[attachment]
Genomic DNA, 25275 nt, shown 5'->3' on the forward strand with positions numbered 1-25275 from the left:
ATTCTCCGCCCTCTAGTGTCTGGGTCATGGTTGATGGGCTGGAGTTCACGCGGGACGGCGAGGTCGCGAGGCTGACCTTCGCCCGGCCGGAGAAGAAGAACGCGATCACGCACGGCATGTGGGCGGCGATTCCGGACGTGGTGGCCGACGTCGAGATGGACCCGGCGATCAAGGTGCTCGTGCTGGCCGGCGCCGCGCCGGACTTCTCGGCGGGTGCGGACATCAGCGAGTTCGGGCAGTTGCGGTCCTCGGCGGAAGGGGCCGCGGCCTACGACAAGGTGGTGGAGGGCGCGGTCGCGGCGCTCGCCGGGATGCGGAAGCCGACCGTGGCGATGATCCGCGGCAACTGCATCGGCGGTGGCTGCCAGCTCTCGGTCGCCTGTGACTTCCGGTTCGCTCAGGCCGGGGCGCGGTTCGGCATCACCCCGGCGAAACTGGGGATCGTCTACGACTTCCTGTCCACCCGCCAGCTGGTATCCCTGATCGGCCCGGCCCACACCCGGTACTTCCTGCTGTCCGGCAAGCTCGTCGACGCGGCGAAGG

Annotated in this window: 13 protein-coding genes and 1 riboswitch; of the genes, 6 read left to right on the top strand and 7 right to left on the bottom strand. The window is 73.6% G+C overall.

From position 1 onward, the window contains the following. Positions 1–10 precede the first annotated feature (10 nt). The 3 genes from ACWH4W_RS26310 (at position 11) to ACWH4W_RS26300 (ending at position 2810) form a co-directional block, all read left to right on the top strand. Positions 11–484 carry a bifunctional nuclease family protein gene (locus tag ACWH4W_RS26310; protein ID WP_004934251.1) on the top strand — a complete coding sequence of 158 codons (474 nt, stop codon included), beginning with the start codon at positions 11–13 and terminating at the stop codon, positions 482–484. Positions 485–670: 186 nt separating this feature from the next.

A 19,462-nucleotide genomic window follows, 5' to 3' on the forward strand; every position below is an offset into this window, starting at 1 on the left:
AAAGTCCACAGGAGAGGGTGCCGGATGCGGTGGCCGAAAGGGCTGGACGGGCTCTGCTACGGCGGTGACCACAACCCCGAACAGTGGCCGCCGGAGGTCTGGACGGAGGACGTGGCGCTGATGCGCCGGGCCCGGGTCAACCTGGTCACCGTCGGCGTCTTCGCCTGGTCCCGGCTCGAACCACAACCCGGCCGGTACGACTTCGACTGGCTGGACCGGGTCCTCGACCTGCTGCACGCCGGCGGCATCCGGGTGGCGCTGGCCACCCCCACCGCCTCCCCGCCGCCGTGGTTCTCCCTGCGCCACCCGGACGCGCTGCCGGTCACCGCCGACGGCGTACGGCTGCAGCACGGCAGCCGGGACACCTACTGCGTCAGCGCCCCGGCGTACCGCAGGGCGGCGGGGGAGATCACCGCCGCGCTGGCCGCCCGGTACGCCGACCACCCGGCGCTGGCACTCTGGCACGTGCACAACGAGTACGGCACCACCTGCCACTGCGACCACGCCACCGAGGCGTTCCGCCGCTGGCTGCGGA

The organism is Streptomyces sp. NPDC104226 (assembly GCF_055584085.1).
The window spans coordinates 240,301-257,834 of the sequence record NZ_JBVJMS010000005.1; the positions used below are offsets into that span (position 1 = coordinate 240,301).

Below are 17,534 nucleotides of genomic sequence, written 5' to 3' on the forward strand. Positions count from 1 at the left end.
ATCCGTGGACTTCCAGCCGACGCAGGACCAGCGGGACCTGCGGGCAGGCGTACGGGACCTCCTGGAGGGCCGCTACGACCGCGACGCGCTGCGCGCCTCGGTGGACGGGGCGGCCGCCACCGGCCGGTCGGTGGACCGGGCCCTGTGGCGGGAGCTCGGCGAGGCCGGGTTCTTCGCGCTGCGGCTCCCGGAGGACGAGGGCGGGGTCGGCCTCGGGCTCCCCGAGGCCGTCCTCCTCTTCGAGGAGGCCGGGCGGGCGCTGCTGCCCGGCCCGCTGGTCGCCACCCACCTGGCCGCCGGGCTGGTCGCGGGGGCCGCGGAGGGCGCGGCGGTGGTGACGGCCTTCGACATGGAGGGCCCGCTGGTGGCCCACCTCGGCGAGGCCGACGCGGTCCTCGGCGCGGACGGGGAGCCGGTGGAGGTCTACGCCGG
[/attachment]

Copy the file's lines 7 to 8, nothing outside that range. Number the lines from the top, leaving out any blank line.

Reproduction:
The organism is Streptomyces sp. NPDC104226 (assembly GCF_055584085.1).
The window spans coordinates 240,301-257,834 of the sequence record NZ_JBVJMS010000005.1; the positions used below are offsets into that span (position 1 = coordinate 240,301).